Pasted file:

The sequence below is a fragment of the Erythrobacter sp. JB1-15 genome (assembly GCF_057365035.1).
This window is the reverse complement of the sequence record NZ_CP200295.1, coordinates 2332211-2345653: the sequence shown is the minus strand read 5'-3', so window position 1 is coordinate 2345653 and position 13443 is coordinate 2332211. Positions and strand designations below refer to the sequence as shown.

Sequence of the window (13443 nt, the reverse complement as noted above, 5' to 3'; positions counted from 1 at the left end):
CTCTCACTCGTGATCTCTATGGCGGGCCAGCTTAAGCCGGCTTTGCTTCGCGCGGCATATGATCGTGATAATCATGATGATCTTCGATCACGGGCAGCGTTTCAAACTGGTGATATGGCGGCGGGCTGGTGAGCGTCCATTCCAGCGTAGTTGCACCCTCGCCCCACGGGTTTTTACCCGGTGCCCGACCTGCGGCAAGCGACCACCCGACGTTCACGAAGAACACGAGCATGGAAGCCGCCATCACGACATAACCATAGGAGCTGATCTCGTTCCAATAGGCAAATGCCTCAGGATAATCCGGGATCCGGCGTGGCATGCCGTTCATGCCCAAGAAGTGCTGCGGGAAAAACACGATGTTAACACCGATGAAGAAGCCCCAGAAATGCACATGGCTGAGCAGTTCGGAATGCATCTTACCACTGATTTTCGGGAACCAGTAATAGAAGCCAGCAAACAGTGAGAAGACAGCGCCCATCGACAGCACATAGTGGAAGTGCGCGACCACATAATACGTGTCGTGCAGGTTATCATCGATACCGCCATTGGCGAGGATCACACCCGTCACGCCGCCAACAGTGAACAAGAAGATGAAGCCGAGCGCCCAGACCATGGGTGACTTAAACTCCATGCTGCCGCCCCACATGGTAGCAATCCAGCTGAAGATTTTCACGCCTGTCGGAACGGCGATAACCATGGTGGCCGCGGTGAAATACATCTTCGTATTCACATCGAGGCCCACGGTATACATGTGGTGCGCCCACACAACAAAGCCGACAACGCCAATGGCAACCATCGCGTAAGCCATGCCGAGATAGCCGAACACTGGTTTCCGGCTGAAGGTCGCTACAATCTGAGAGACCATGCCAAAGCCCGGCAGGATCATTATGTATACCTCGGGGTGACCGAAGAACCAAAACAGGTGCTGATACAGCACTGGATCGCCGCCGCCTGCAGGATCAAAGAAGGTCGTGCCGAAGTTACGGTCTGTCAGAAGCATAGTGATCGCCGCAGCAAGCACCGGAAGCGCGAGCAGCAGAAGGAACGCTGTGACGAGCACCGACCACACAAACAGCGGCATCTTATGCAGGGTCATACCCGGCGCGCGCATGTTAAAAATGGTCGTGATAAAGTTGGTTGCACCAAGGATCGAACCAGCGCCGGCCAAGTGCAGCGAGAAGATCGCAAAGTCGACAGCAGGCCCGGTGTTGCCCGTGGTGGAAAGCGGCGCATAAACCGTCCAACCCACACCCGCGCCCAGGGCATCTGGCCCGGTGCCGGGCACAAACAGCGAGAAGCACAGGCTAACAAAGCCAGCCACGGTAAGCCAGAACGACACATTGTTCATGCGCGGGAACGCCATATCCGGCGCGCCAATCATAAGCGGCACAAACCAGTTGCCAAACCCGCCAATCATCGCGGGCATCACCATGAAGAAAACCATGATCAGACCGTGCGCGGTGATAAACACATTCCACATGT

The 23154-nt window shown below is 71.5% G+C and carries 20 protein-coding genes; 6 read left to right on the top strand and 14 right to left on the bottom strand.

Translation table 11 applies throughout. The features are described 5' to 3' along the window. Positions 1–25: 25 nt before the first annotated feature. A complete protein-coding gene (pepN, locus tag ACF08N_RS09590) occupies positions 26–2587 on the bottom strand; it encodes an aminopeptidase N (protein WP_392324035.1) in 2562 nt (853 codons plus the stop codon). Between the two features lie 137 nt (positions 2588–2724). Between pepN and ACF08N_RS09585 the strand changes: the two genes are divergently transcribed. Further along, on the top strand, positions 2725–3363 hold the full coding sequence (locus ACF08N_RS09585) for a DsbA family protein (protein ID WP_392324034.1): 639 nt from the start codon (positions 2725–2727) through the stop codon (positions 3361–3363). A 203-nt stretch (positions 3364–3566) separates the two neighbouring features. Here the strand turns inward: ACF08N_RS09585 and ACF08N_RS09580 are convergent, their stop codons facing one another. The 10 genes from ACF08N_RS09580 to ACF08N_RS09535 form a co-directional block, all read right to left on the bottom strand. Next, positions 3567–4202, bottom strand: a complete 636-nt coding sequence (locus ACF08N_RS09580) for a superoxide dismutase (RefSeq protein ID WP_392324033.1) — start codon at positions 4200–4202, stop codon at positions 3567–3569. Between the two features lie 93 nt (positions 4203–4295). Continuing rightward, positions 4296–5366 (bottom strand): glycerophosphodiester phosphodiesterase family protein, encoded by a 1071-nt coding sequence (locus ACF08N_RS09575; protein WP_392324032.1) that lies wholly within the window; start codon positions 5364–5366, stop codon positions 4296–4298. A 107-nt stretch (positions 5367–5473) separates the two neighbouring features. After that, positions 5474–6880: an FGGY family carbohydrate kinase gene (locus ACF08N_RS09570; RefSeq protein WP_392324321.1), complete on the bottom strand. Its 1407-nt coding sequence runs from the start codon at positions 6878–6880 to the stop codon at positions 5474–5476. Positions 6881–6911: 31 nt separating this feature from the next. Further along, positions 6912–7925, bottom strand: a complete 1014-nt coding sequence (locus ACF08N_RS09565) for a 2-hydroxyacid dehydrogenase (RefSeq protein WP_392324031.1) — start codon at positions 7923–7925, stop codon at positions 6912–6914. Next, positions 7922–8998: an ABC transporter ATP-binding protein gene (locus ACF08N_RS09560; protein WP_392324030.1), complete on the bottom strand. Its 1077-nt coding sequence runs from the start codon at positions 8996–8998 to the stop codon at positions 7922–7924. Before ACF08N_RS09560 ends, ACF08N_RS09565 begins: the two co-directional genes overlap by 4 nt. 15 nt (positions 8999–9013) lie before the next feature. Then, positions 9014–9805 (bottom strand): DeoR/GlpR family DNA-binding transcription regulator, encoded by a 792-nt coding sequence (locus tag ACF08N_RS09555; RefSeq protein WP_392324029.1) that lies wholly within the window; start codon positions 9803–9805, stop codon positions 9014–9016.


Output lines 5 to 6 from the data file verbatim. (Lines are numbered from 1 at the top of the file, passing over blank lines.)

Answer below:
The 23154-nt window shown below is 71.5% G+C and carries 20 protein-coding genes; 6 read left to right on the top strand and 14 right to left on the bottom strand.

Translation table 11 applies throughout. The features are described 5' to 3' along the window. Positions 1–25: 25 nt before the first annotated feature. A complete protein-coding gene (pepN, locus tag ACF08N_RS09590) occupies positions 26–2587 on the bottom strand; it encodes an aminopeptidase N (protein WP_392324035.1) in 2562 nt (853 codons plus the stop codon). Between the two features lie 137 nt (positions 2588–2724). Between pepN and ACF08N_RS09585 the strand changes: the two genes are divergently transcribed. Further along, on the top strand, positions 2725–3363 hold the full coding sequence (locus ACF08N_RS09585) for a DsbA family protein (protein ID WP_392324034.1): 639 nt from the start codon (positions 2725–2727) through the stop codon (positions 3361–3363). A 203-nt stretch (positions 3364–3566) separates the two neighbouring features. Here the strand turns inward: ACF08N_RS09585 and ACF08N_RS09580 are convergent, their stop codons facing one another. The 10 genes from ACF08N_RS09580 to ACF08N_RS09535 form a co-directional block, all read right to left on the bottom strand. Next, positions 3567–4202, bottom strand: a complete 636-nt coding sequence (locus ACF08N_RS09580) for a superoxide dismutase (RefSeq protein ID WP_392324033.1) — start codon at positions 4200–4202, stop codon at positions 3567–3569. Between the two features lie 93 nt (positions 4203–4295). Continuing rightward, positions 4296–5366 (bottom strand): glycerophosphodiester phosphodiesterase family protein, encoded by a 1071-nt coding sequence (locus ACF08N_RS09575; protein WP_392324032.1) that lies wholly within the window; start codon positions 5364–5366, stop codon positions 4296–4298. A 107-nt stretch (positions 5367–5473) separates the two neighbouring features. After that, positions 5474–6880: an FGGY family carbohydrate kinase gene (locus ACF08N_RS09570; RefSeq protein WP_392324321.1), complete on the bottom strand. Its 1407-nt coding sequence runs from the start codon at positions 6878–6880 to the stop codon at positions 5474–5476. Positions 6881–6911: 31 nt separating this feature from the next. Further along, positions 6912–7925, bottom strand: a complete 1014-nt coding sequence (locus ACF08N_RS09565) for a 2-hydroxyacid dehydrogenase (RefSeq protein WP_392324031.1) — start codon at positions 7923–7925, stop codon at positions 6912–6914. Next, positions 7922–8998: an ABC transporter ATP-binding protein gene (locus ACF08N_RS09560; protein WP_392324030.1), complete on the bottom strand. Its 1077-nt coding sequence runs from the start codon at positions 8996–8998 to the stop codon at positions 7922–7924. Before ACF08N_RS09560 ends, ACF08N_RS09565 begins: the two co-directional genes overlap by 4 nt. 15 nt (positions 8999–9013) lie before the next feature. Then, positions 9014–9805 (bottom strand): DeoR/GlpR family DNA-binding transcription regulator, encoded by a 792-nt coding sequence (locus tag ACF08N_RS09555; RefSeq protein WP_392324029.1) that lies wholly within the window; start codon positions 9803–9805, stop codon positions 9014–9016.